It is not just for such systematic reasons that one could want to preserve a notion of individuality. An objection that is frequently raised against the (over)emphasizing of the role of community, is that this undermines our concept of personal responsibility. The argument roughly goes that if the self is completely constituted by context, it is unclear whether a person can ultimately be held responsible for his or her actions. Wittgenstein, too, appears to think that the concept of personal responsibility is indispensable. In Culture and Value he for instance states that a religious upbringing should never take the form of indoctrination, but must always involve an appeal to conscience. (CV p. 28, 64) He also rejects the theory of predestination as being profoundly irreligious or unethical. (CV p. 81, 86)

    To Wittgenstein, then, life is a calling the ethical or religious person should not ignore. Now does this ideal of individual answerability not shed a new light on the priority he assigns to the community elsewhere? Indeed, Wittgenstein’s prioritization of community is only irreconcilable with a notion of individuality if both are considered to be diametrically opposed. But could community on the basis of Wittgenstein not be depicted as something to which every individual makes an unequivocal contribution and for which he or she remains responsible? In what follows I hope to contribute to this question of community and individuality or, more precisely, personal responsibility.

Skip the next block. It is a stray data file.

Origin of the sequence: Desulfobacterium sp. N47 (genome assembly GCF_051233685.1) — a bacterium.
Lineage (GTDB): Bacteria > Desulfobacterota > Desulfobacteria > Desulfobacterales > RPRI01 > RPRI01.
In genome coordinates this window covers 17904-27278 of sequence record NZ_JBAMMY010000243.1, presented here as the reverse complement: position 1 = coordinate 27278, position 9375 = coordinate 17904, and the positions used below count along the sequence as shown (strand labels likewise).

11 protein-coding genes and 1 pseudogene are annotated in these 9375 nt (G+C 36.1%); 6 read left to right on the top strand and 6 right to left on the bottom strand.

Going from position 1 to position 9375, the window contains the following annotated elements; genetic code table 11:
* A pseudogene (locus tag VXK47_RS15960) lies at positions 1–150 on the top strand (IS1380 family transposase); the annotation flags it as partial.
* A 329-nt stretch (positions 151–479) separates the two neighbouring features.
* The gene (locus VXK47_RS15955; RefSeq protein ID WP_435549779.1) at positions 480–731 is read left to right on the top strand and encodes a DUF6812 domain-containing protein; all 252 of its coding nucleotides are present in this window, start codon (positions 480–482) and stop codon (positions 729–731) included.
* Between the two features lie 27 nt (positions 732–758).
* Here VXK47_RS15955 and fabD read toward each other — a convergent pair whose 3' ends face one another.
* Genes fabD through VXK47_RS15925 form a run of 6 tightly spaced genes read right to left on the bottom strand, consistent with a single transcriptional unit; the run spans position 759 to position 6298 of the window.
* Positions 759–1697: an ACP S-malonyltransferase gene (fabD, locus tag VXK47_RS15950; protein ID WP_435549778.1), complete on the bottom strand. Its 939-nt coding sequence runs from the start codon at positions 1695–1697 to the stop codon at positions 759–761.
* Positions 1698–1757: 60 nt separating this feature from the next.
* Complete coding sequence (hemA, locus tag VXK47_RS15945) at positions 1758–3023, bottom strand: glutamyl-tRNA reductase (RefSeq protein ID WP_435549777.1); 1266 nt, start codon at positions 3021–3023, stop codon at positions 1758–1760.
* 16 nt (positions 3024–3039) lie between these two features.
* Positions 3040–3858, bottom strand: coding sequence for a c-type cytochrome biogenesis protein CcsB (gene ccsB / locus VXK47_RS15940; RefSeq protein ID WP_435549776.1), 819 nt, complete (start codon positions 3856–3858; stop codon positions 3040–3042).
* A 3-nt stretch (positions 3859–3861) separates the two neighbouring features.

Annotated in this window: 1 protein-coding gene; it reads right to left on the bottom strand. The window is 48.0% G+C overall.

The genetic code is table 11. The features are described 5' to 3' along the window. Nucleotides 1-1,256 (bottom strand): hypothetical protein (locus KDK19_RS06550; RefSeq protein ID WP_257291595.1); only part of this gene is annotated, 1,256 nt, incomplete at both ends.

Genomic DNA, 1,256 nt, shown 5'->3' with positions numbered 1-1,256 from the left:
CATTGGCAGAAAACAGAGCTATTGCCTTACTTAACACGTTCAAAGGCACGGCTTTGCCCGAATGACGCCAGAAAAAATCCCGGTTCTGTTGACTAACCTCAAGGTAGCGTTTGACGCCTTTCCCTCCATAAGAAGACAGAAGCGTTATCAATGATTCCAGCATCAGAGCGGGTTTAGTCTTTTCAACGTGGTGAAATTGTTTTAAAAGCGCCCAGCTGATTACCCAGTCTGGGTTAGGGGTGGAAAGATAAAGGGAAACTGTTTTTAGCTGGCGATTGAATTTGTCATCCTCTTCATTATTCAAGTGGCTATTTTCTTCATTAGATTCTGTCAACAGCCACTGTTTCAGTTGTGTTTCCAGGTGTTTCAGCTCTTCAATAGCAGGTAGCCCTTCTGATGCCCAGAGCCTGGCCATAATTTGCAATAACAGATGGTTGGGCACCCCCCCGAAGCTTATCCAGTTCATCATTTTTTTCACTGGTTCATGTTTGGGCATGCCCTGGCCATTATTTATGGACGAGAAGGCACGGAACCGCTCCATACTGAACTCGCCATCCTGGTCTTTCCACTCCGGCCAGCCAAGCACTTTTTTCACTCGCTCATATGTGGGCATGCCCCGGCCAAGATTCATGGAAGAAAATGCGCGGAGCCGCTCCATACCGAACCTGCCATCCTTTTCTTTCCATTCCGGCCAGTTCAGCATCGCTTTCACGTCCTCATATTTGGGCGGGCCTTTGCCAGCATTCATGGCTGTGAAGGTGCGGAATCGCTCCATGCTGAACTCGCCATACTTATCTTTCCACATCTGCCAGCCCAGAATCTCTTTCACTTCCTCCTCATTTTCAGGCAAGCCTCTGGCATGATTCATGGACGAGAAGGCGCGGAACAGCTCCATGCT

Looking for a Wittgensteinian account of community is, however, no easy task. Perhaps it should come as no surprise that Wittgenstein nowhere spells out how he considers the individual and the community to interrelate. I came across only one remark from which a clearer concept of community seems to emerge. In this 1931 reflection on the position of the Jews in European history, Wittgenstein employs the traditional idea of the body politic. Though he does not present the simile as his own, he seems to empathically describe how citizens experience the nation as a body of which they are part, while the Jewish minority is felt to be “a kind of disease”. Such a “swelling”, Wittgenstein goes on to explain, “can only be taken to be a proper part of the body when the whole feeling for the body is changed.” (MS 154 p. 22-23; transl. CB) But he seems rather pessimistic about the possibility of such a transformation ever taking place.